Okay, I know, I know… the title is a little cringe. But, please, hear me out…
Flashback to Jan. 2021: After many painstaking and gruelling months of teaching amidst a pandemic, I needed a change. I was feeling burnt out and uninspired. On a whim, I decided to apply for a transfer to our online school, Cyber Stone Virtual School, hoping that a new challenge would ignite a spark in me again.
Fast forward to May 2021: It was a very cold and stormy day. I knew that my superintendant was in the building and, being an ELA teacher with a flair for the dramatics, I was hoping that the weather was not indicative of any upcoming somber news…
Turns out, it was not somber news — it was a transfer offer! One that I accepted! (Obviously).
In Sept. of 2021, I was bright-eyed and excited for this new path in my career. And then… one week passed… then two… and I realized that I was a fish out of water. Wiggling in the sand. Gasping for breath.
Questions that haunted my sleep in that first month: How exactly do you engage students in an online environment? How do you narrow down the multitude of technological tools available to us in the education sector in a focused, effective way?
Now, fast forward again (sorry… are you dizzy yet?) to May 2022.
Phew. What a learning curve that was! Now, although I wouldn’t call myself a “techie queen” (I just really wanted to pay homage to my favourite movie as a teen, Confessions of a Teenage Drama Queen), I have learned a thing or two about how to use tech for teaching in a purposeful way.
Each day, I rely on Microsoft TEAMS to connect synchronously with my students for their live lessons. We also use BlackBoard as the platform for which all students’ learning material and assignments are displayed. Lastly, we use Edsby as a learning management system and a communication tool for students/parents. These are the integral pillars upon which our online school functions.
Now, what about the extras? One aspect that is extremely hard to cultivate in an online learning environment is camaraderie amongst students. If you poll students on what they miss the most about face to face school, usually their number one response is “my friends”. How can you minimize this in an online setting?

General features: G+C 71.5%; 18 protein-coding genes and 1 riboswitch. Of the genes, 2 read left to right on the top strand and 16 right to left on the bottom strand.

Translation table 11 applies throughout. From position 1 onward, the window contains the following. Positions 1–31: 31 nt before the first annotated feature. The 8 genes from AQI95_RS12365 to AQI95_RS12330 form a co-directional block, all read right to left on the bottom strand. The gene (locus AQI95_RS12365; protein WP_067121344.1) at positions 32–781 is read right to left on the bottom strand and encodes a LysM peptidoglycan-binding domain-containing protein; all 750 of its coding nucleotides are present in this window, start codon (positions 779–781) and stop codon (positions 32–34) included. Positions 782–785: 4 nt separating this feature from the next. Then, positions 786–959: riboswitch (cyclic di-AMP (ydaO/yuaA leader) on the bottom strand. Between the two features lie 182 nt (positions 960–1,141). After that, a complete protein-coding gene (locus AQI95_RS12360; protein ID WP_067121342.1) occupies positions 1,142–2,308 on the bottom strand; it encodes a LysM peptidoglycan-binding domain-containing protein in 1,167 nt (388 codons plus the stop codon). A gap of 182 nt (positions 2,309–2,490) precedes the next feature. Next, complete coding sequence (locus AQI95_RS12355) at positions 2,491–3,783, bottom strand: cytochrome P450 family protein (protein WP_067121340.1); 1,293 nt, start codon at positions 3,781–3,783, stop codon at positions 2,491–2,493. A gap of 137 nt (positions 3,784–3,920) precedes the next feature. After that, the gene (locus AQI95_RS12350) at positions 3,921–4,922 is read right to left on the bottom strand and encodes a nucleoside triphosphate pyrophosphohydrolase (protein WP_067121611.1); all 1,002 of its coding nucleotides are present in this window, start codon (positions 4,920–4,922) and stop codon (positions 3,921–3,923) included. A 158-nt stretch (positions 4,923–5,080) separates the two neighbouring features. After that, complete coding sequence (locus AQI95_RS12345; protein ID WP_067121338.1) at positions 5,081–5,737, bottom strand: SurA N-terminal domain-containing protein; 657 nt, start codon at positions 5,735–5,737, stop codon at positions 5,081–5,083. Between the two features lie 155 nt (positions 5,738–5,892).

I have found that Slido is an excellent icebreaker tool. Slido has a variety of options — like polls, wordclouds, quizzes, etc — that can be used at the beginning of class to help get students comfortable with one another. I often use the beginning 5 minutes of class to ask general questions like, “If you could travel anywhere in the world, where would you go?” or “If you could have one superpower, what would it be” and use the Wordcloud option… the result is 5 minutes of students interacting with each other in a loose and relaxed way.
Cultivating these relationships is important as it pays dividends when I later want to elicit discussions amongst students and NOT hear crickets…
For many years, Kahoot has also been my go-to as an interactive quiz site that is engaging and fun for students. However, Kahoot has recently gone to the dark side and made drastic changes to its business model; it now only allows up to 5 students to play a quiz within the free version. Therefore, I have decided to do away with Kahoot and use Quizziz. In many ways, I find Quizziz superior to Kahoot (future blog post?) which may lend itself to the popular saying, “When life gives you lemons, make lemonade…”
Now, what are a few tech tools that I find to be effective modes of learning in the online classroom, and not just a fad?
Padlet is a god-send for encouraging authentic online collaboration amongst students. It allows for more student-directed discussion and fosters student analysis. It gives students a space to engage with the subject matter on their own level and ask questions that are meaningful to them. Engaging in this type of critical thinking is a critical 21st century skill.
Flipgrid is another favourite tech tool of mine. In an online environment, it is especially beneficial for allowing the teacher to see the student in a one-on-one visual environment, practicing a skill. It also allows for the opportunity to foster a supportive and social online learning environment; there is the potential to make students’ videos visible to each other and, with the comment section on, this can lead to increased classroom camaraderie and reflection.
If there’s anything that I have learned from online teaching, it’s that just because there is pretty much every tech tool available, doesn’t mean that you should use it… each integration of tech into your classroom should be purposeful and meant to foster engagement and innovation. We have experienced an enormous technological transformation in our society within the last twenty years. Let’s capitalize on this — in a meaningful and focused way — to help foster critical, 21st century learners.
Slowly…. ever so slowly over the last eight months… I have transitioned to a fish out of water… to a fish in the water (with slight PTSD from the first month of oxygen deprivation).
So what’s the message in all of this? Well….
The (Self-Proclaimed) Teacher Techie Queen